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RFID News Roundup
Preco partners with Conductive Inkjet Technology; Dover Technologies acquires Datamax; RFID-enabled kiosk ready to sell.
Jan 07, 2005—The following are news announcements made during the week of Jan. 3.
Preco Partners With Conductive Inkjet Technology
Preco Industries, a Lenexa, Kan., maker of printing equipment, announced a strategic partnership with Conductive Inkjet Technology (CIT), a U.K. business venture formed by technical-plastics developer Carclo and inkjet-technology company Xennia Technology. Through this agreement, Preco will work with CIT to provide machinery for the in-line digital manufacture of printed electronics, utilizing CIT's proprietary metal-printing technology. The alliance will develop low-cost radio frequency identification (RFID) antenna designs, as well as additive-process flexible printed circuitry. Printed antennas and circuitry could greatly improve yield and reduce manufacturing costs of RFID antennas and tags. Preco's printing equipment is also used to apply pressure-sensitive adhesives, plastics and foam and to manufacture biosensors, air-bag seat sensors, chip capacitors, flexible displays, medical appliances and supplies, nameplates, ID and smart cards and packaging.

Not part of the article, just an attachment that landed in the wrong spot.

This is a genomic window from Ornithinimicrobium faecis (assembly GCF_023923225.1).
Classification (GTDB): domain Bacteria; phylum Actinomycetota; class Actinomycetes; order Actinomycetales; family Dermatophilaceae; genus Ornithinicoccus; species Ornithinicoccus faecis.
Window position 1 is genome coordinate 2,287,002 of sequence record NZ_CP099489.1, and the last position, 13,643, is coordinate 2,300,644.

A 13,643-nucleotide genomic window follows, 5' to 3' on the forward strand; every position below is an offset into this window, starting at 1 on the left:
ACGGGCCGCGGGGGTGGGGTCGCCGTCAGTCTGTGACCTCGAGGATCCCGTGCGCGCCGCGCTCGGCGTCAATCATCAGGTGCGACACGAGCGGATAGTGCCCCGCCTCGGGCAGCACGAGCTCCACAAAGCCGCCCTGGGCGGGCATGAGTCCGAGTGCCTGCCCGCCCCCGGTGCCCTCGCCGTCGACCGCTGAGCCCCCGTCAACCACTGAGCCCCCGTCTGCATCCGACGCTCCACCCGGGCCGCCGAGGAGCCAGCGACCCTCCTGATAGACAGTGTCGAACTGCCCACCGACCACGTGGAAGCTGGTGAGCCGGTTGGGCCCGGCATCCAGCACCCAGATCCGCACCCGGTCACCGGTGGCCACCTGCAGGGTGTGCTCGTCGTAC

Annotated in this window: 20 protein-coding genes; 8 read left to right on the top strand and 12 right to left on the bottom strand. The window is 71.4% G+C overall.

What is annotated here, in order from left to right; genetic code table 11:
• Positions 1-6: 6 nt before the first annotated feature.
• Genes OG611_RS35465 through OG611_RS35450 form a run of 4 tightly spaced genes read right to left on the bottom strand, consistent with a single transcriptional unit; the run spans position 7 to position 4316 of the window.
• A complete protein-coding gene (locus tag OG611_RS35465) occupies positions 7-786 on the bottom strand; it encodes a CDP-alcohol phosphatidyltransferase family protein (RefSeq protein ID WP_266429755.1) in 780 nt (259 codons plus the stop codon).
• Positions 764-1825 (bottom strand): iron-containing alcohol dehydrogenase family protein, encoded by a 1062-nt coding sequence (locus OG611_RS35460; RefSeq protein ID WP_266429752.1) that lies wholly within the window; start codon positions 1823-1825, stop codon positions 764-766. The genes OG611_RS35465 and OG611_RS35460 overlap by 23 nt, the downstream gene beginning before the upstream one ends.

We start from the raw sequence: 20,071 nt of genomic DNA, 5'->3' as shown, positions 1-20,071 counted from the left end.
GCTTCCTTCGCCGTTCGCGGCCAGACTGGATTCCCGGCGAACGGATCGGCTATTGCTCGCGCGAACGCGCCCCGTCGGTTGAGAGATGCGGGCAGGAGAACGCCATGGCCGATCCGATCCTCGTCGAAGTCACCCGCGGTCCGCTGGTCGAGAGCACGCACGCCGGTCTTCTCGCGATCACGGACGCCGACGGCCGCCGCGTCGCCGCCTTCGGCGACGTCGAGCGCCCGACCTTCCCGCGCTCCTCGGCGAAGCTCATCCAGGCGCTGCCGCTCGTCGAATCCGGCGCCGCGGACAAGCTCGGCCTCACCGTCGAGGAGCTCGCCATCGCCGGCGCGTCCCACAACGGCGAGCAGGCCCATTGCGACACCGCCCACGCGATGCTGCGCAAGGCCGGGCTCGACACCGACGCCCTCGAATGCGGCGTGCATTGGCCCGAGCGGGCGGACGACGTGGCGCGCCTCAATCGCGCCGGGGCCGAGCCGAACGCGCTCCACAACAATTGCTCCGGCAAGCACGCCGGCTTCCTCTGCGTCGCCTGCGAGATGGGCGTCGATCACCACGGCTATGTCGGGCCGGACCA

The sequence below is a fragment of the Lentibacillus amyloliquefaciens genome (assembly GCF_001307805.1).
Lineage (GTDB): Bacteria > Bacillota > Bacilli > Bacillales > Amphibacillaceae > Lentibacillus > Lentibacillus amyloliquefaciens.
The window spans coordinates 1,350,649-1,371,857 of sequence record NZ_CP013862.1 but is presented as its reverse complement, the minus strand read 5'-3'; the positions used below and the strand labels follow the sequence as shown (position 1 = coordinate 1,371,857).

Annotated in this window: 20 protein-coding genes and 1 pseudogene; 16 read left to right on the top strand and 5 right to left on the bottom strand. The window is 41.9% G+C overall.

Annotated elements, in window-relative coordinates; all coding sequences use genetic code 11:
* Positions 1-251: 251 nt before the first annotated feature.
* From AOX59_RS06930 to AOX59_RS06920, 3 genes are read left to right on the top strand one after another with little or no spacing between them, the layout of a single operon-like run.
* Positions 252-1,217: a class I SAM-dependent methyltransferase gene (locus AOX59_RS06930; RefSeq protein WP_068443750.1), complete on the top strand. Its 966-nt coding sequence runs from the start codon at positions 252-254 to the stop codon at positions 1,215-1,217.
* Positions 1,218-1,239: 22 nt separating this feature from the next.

Dover Technologies Acquires Datamax
Dover Corp. has announced that its subsidiary Dover Technologies has acquired Datamax, an Orlando, Fla.-based maker of RFID smart label and bar code printers. Terms of the transaction were not disclosed. Datamax products are sold in more than 65 countries. Dover is a diversified industrial manufacturer with more than $5 billion in annualized revenues from operating companies that make specialized industrial products and equipment. Dover Technologies includes a product identification and printing group under which Datamax will operate. The group also consists of Imaje, a world leader in industrial inkjet and thermal marking, and Mark Andy, a leading manufacturer of narrow-web printing equipment. Datamax president William Bouverie says being part of Dover will enable Datamax to make further investments into growth areas, including RFID.
RFID-Enabled Kiosk Ready to Sell
Nanonation, an Omaha, Neb., developer of interactive kiosks for consumers and event participants, is marketing an RFID-enabled kiosk. Nanonation has created one demonstration kiosk and is hoping to bring it into production by selling it to retailers. The kiosk enables a customer to view specific product information on an electronic monitor. The demonstration kiosk uses tags, a reader and antenna provided by Texas Instruments. When the customer picks up a product with an embedded RFID tag and holds it in the center of the kiosk, an RFID antenna reads the RFID tag and triggers Nanonation's software to display information on that product. When the customer removes the product from the range of the antenna or places it back on the shelf, the product information disappears. Customers can also interact with the display by choosing links on the touch-screen monitor to read additional product information. The company says the kiosk can be programmed to read tags attached to any number of products, from CDs to power tools, and then display product information about each item.
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